By Helen Burns | Dated May 30, 2019 | 0 Comments
Phin is an uncommon name for a […]
By Helen Burns | Dated May 21, 2018
Brrrrr. As the temperature drops and we all feel like rugging up and eating comfort food, it’s timely to have a closer look at our 4 legged family members and check how they are travelling.
Winter is the peak time for arthritis to rear its ugly head. In colder weather, nerves are activated to reduce the blood flow to extremities in order to conserve blood and warmth for the vital organs. It is thought that with the activation of these nerves, there is increased pain perception in joints as well.
But how do you tell if your pet is arthritic?
While some pets will limp, stretch excessively and are clearly stiff, others are masters of deception and won’t be so obvious. They may just not be as keen for walks or as playful as usual, or may be reluctant to use the stairs or jump into the car. Cats in particular may become grumpy because their joints are so sore, or may not be able to groom themselves properly and have a dull, rough coat. Ultimately, you know your pet best, and if they just don’t seem quite right, it’s worth checking to see if they have sore joints.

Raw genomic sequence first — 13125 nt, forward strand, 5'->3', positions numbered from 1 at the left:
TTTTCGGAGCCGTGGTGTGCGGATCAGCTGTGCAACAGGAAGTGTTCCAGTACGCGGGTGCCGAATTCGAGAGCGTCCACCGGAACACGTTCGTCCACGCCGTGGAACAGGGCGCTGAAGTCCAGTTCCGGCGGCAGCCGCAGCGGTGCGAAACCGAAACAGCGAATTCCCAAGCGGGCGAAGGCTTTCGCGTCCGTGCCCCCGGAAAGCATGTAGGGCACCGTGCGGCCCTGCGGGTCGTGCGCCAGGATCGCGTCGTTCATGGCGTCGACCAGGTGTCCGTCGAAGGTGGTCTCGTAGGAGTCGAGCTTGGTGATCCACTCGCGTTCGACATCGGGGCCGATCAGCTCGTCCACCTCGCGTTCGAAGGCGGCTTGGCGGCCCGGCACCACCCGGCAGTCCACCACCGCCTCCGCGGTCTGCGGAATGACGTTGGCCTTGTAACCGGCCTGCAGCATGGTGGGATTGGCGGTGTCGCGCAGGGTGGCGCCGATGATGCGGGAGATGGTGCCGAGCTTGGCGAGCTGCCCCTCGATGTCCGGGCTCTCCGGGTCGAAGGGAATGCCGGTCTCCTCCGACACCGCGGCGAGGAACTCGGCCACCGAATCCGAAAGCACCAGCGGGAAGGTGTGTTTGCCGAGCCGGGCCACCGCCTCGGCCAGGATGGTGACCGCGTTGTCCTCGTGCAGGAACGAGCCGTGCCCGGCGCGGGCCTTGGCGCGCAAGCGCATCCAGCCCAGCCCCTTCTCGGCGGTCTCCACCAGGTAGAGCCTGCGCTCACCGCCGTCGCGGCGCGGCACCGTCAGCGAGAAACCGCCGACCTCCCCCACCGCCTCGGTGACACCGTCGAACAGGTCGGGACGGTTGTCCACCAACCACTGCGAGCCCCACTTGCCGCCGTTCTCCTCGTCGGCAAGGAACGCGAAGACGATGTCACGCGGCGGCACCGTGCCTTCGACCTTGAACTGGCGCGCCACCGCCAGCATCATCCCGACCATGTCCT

The earlier we can identify and treat arthritis, the better control we can achieve, and most importantly the more comfortable your pet will be.
Weight control is essential so they are not lugging around any extra kilos. It is also wise to give your pet regular low impact exercise to help maintain their muscle mass and maintain cartilage nutrition and lubrication. Going for walks for a dog, and playing with toys for a cat are good ways to help with their flexibility and keep their joints going through their range of motion.
Frequently, medical management is helpful to repair damaged cartilage and keep pets comfortable and moving. Have a chat to one of our vets about the various options that are available. Whether your pet is a dog or a cat, and is young or old, we will be able to help!